A direct detection of either dark energy or dark matter — that is, a detection via other means than the effect of their gravity — would count as major breakthroughs in our understanding of the Universe. And in the latest result, efforts to find the latter might have resulted in an important hint towards the former. XENON1T, an experiment housed in the largest underground research facility in the world located below Gran Sasso mountain in Italy, was designed to detect dark matter. When XENON1T released its observations in 2020, the data contained an anomaly (a so-called excess of events) which current theories of how dark matter should behave couldn't explain.
This is where Anne-Christine Davis and Sunny Vagnozzi, both of the University of Cambridge, jumped in together with collaborators. They checked to see whether a particular theory describing dark energy, rather than dark matter, could explain the anomaly and were rewarded with an unexpected level of success: their theory fits the observations better than they had dared to hope and opens up an important new lead in the search for dark energy.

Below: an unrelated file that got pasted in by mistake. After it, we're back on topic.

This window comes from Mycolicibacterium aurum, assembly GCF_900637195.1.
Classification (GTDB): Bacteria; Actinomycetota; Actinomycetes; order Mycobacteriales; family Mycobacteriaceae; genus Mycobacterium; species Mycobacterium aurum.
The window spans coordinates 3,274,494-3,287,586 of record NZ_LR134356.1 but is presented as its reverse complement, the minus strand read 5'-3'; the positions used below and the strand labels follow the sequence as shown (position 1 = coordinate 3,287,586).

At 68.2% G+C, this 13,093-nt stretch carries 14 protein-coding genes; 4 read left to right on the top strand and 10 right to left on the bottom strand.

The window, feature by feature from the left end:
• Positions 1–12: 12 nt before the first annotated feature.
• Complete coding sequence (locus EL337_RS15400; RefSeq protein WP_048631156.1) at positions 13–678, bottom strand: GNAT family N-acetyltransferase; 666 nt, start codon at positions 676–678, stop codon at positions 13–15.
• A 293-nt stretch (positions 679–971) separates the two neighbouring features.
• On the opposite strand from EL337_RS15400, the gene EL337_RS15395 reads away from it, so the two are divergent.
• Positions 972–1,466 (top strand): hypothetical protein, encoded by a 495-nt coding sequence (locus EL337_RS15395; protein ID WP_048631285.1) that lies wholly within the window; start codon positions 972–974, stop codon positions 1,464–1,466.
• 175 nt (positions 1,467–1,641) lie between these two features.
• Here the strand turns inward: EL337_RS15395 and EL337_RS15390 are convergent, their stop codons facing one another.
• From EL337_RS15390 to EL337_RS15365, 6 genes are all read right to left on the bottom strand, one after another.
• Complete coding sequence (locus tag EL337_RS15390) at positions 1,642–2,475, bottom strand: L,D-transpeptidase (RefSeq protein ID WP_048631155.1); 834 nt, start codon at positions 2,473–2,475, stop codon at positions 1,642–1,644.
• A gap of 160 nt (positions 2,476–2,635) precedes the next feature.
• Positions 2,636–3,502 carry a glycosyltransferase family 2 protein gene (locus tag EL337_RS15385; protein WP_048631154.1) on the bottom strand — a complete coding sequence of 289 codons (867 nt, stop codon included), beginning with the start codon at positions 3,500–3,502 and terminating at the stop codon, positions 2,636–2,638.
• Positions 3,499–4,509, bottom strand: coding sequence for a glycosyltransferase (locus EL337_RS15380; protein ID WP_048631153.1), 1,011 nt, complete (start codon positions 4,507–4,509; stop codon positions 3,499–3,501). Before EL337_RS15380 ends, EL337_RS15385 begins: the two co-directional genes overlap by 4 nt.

"We are pretty excited about the result," says Davis. "I have been around for a long time and I know that to get anything positive [regarding dark energy] is really amazing."
"The work started out, in large part, as a bit of fun, we weren't that serious about it at the start," says Vagnozzi. "It's remarkable that things worked out. The fun of it reminds us of why we do science."